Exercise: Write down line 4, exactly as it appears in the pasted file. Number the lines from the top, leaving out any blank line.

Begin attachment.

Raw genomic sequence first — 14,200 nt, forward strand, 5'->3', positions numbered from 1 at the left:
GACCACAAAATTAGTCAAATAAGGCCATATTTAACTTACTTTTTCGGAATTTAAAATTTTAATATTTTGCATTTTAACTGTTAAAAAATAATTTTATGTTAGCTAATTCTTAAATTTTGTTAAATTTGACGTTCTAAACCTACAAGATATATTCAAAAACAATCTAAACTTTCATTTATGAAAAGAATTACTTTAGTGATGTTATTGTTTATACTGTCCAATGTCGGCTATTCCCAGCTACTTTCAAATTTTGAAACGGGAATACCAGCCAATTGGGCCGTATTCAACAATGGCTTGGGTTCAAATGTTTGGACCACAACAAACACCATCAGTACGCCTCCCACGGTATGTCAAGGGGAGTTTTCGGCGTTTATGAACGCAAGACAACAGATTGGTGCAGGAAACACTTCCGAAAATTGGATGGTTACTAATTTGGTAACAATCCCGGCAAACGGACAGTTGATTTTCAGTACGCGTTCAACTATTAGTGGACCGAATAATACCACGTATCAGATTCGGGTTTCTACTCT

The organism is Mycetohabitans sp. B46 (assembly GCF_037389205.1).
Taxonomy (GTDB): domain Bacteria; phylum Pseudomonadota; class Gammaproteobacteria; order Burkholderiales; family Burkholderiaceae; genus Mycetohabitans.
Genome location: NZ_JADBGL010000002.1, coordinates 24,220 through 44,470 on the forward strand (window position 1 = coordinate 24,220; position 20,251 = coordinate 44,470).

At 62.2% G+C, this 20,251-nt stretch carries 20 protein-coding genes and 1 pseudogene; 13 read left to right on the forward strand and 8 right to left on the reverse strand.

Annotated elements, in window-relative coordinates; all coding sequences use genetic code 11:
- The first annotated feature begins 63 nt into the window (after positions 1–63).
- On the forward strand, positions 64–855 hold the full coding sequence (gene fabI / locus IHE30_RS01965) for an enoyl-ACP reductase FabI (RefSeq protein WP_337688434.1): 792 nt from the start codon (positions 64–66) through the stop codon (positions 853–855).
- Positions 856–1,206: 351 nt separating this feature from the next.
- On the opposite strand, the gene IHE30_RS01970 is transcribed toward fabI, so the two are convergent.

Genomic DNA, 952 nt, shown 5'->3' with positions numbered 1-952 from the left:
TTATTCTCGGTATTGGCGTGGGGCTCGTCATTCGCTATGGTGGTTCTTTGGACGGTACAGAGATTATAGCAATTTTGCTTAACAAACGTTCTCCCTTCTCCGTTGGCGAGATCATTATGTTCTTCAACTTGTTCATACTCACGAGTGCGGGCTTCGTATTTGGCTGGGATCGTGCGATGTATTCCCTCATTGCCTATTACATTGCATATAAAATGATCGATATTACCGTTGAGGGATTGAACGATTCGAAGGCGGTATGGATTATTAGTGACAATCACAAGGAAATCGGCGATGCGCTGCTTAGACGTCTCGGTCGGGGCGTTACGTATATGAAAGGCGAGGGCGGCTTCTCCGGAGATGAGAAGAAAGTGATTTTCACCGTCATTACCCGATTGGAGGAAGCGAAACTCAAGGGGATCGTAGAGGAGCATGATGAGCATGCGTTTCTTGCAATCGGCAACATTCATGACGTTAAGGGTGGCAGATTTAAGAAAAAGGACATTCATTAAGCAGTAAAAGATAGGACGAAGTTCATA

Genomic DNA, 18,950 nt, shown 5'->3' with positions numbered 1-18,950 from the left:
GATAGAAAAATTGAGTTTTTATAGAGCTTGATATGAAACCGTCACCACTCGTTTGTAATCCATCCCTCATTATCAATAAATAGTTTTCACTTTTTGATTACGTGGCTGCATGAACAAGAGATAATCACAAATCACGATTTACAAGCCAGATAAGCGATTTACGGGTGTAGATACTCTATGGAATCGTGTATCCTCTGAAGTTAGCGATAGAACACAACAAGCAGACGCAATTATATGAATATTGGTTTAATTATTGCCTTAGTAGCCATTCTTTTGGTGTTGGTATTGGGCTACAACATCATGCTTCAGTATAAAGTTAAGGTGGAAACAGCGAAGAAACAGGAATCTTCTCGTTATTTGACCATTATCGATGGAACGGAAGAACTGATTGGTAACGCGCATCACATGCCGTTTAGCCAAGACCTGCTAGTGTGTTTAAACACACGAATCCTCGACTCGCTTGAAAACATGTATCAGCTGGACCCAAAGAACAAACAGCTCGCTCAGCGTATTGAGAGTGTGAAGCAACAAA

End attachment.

Taxonomy (GTDB): domain Bacteria; phylum Pseudomonadota; class Gammaproteobacteria; order Burkholderiales; family Burkholderiaceae; genus Mycetohabitans.